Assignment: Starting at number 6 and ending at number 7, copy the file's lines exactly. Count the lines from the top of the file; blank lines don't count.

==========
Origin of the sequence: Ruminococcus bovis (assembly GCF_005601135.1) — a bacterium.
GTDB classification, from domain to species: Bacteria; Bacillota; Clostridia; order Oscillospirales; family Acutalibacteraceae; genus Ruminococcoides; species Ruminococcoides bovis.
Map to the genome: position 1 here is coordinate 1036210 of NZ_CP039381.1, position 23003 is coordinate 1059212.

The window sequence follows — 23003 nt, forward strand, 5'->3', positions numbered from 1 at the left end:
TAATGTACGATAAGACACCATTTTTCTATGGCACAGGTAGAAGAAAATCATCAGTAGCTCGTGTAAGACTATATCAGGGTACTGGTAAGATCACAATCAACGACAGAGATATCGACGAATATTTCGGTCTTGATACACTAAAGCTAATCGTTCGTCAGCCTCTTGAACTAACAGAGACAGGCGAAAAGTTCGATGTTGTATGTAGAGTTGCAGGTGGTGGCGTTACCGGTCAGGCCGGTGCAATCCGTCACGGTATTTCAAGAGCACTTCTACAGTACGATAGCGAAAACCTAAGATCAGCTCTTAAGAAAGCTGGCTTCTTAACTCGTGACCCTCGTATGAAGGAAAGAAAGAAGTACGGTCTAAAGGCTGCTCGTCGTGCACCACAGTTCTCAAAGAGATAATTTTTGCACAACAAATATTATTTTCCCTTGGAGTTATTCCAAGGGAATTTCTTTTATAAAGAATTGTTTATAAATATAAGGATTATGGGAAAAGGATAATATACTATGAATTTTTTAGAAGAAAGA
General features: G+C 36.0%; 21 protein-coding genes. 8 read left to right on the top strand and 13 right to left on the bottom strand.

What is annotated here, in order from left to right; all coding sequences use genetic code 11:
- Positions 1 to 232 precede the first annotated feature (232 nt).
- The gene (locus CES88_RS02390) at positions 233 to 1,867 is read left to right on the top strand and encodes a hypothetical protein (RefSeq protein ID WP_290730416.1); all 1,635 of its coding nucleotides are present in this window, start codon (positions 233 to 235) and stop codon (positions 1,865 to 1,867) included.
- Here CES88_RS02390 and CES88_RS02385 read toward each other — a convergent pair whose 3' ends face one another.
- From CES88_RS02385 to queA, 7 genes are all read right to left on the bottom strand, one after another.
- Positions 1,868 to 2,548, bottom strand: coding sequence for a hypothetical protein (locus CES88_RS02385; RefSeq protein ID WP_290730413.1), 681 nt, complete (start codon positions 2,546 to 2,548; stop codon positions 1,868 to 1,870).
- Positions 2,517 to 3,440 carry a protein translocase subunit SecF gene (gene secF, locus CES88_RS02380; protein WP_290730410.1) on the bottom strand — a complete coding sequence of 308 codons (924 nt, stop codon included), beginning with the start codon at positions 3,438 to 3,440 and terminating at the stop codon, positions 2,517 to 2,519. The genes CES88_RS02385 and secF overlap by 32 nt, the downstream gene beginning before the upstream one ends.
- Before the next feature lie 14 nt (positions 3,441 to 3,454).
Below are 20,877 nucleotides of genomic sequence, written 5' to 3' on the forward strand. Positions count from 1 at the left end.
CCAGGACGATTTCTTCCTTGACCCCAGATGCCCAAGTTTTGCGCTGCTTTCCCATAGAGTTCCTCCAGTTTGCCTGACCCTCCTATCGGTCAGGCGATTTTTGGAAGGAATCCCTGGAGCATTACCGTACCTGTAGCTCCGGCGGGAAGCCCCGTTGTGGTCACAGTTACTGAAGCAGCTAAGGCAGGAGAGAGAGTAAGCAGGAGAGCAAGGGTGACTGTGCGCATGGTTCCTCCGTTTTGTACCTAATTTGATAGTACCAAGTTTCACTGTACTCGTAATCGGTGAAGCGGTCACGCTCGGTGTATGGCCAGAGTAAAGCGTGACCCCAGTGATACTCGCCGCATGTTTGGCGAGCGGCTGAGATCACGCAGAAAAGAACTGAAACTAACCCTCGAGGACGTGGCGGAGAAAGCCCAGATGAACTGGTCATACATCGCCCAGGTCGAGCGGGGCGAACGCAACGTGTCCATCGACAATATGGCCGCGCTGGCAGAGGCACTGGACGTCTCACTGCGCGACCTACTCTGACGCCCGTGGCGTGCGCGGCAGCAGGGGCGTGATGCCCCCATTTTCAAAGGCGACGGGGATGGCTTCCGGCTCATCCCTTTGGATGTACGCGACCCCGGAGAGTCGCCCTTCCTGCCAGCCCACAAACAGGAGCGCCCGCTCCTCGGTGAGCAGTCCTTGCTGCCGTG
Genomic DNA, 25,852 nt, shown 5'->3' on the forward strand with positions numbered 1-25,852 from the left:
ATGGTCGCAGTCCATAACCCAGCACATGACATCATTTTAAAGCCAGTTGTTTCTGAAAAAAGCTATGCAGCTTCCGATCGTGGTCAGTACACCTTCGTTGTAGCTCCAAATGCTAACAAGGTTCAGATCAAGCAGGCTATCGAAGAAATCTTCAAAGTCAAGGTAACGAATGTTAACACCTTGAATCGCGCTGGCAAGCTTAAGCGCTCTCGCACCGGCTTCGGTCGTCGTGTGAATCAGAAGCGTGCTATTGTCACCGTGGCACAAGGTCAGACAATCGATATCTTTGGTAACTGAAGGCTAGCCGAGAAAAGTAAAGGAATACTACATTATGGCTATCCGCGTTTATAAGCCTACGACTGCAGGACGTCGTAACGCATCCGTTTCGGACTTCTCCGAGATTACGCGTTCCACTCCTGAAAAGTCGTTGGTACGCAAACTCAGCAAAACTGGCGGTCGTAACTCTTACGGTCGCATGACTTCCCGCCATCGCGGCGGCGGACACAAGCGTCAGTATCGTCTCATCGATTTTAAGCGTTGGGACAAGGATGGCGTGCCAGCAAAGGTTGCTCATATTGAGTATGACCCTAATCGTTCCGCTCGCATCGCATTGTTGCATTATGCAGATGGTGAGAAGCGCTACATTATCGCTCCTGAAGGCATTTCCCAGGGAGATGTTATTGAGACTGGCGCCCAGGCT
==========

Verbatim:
General features: G+C 36.0%; 21 protein-coding genes. 8 read left to right on the top strand and 13 right to left on the bottom strand.

What is annotated here, in order from left to right; all coding sequences use genetic code 11: